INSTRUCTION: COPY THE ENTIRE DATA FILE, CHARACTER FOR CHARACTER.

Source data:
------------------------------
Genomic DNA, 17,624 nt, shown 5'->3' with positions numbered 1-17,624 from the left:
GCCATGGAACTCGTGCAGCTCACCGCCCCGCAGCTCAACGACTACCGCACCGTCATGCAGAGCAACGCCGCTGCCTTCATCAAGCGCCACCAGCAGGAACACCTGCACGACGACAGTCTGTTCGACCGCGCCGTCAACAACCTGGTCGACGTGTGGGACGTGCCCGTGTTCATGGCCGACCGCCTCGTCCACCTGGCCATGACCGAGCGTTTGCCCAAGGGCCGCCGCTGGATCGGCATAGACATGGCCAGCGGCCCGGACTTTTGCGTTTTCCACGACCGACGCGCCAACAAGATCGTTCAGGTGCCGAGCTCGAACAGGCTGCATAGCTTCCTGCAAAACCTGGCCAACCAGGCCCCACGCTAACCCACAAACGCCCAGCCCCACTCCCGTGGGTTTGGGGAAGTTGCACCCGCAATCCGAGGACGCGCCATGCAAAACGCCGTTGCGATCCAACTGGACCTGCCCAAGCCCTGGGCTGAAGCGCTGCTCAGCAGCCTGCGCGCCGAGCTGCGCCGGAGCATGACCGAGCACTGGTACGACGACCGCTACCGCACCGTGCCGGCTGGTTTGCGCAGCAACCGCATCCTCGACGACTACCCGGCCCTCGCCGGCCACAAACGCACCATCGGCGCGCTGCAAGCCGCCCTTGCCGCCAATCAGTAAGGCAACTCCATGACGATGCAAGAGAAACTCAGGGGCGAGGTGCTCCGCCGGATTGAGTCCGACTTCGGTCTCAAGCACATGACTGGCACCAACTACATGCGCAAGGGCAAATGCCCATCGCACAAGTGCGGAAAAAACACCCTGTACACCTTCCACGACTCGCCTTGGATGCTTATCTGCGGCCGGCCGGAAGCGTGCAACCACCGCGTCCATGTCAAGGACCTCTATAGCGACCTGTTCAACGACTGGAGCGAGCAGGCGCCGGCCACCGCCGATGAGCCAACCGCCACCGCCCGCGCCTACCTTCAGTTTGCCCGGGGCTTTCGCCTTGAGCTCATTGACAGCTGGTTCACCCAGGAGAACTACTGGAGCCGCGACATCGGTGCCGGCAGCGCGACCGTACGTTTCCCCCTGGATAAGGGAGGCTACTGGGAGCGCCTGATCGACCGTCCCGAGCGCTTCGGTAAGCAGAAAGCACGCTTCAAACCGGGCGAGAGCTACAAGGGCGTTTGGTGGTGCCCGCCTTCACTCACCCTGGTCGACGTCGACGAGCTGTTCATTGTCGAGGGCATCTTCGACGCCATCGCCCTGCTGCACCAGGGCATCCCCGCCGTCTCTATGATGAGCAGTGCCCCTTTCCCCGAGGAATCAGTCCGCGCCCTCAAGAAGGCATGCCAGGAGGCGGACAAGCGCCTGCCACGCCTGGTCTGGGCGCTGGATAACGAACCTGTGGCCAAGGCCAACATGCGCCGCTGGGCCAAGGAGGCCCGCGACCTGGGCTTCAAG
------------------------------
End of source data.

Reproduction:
Genomic DNA, 17,624 nt, shown 5'->3' with positions numbered 1-17,624 from the left:
GCCATGGAACTCGTGCAGCTCACCGCCCCGCAGCTCAACGACTACCGCACCGTCATGCAGAGCAACGCCGCTGCCTTCATCAAGCGCCACCAGCAGGAACACCTGCACGACGACAGTCTGTTCGACCGCGCCGTCAACAACCTGGTCGACGTGTGGGACGTGCCCGTGTTCATGGCCGACCGCCTCGTCCACCTGGCCATGACCGAGCGTTTGCCCAAGGGCCGCCGCTGGATCGGCATAGACATGGCCAGCGGCCCGGACTTTTGCGTTTTCCACGACCGACGCGCCAACAAGATCGTTCAGGTGCCGAGCTCGAACAGGCTGCATAGCTTCCTGCAAAACCTGGCCAACCAGGCCCCACGCTAACCCACAAACGCCCAGCCCCACTCCCGTGGGTTTGGGGAAGTTGCACCCGCAATCCGAGGACGCGCCATGCAAAACGCCGTTGCGATCCAACTGGACCTGCCCAAGCCCTGGGCTGAAGCGCTGCTCAGCAGCCTGCGCGCCGAGCTGCGCCGGAGCATGACCGAGCACTGGTACGACGACCGCTACCGCACCGTGCCGGCTGGTTTGCGCAGCAACCGCATCCTCGACGACTACCCGGCCCTCGCCGGCCACAAACGCACCATCGGCGCGCTGCAAGCCGCCCTTGCCGCCAATCAGTAAGGCAACTCCATGACGATGCAAGAGAAACTCAGGGGCGAGGTGCTCCGCCGGATTGAGTCCGACTTCGGTCTCAAGCACATGACTGGCACCAACTACATGCGCAAGGGCAAATGCCCATCGCACAAGTGCGGAAAAAACACCCTGTACACCTTCCACGACTCGCCTTGGATGCTTATCTGCGGCCGGCCGGAAGCGTGCAACCACCGCGTCCATGTCAAGGACCTCTATAGCGACCTGTTCAACGACTGGAGCGAGCAGGCGCCGGCCACCGCCGATGAGCCAACCGCCACCGCCCGCGCCTACCTTCAGTTTGCCCGGGGCTTTCGCCTTGAGCTCATTGACAGCTGGTTCACCCAGGAGAACTACTGGAGCCGCGACATCGGTGCCGGCAGCGCGACCGTACGTTTCCCCCTGGATAAGGGAGGCTACTGGGAGCGCCTGATCGACCGTCCCGAGCGCTTCGGTAAGCAGAAAGCACGCTTCAAACCGGGCGAGAGCTACAAGGGCGTTTGGTGGTGCCCGCCTTCACTCACCCTGGTCGACGTCGACGAGCTGTTCATTGTCGAGGGCATCTTCGACGCCATCGCCCTGCTGCACCAGGGCATCCCCGCCGTCTCTATGATGAGCAGTGCCCCTTTCCCCGAGGAATCAGTCCGCGCCCTCAAGAAGGCATGCCAGGAGGCGGACAAGCGCCTGCCACGCCTGGTCTGGGCGCTGGATAACGAACCTGTGGCCAAGGCCAACATGCGCCGCTGGGCCAAGGAGGCCCGCGACCTGGGCTTCAAG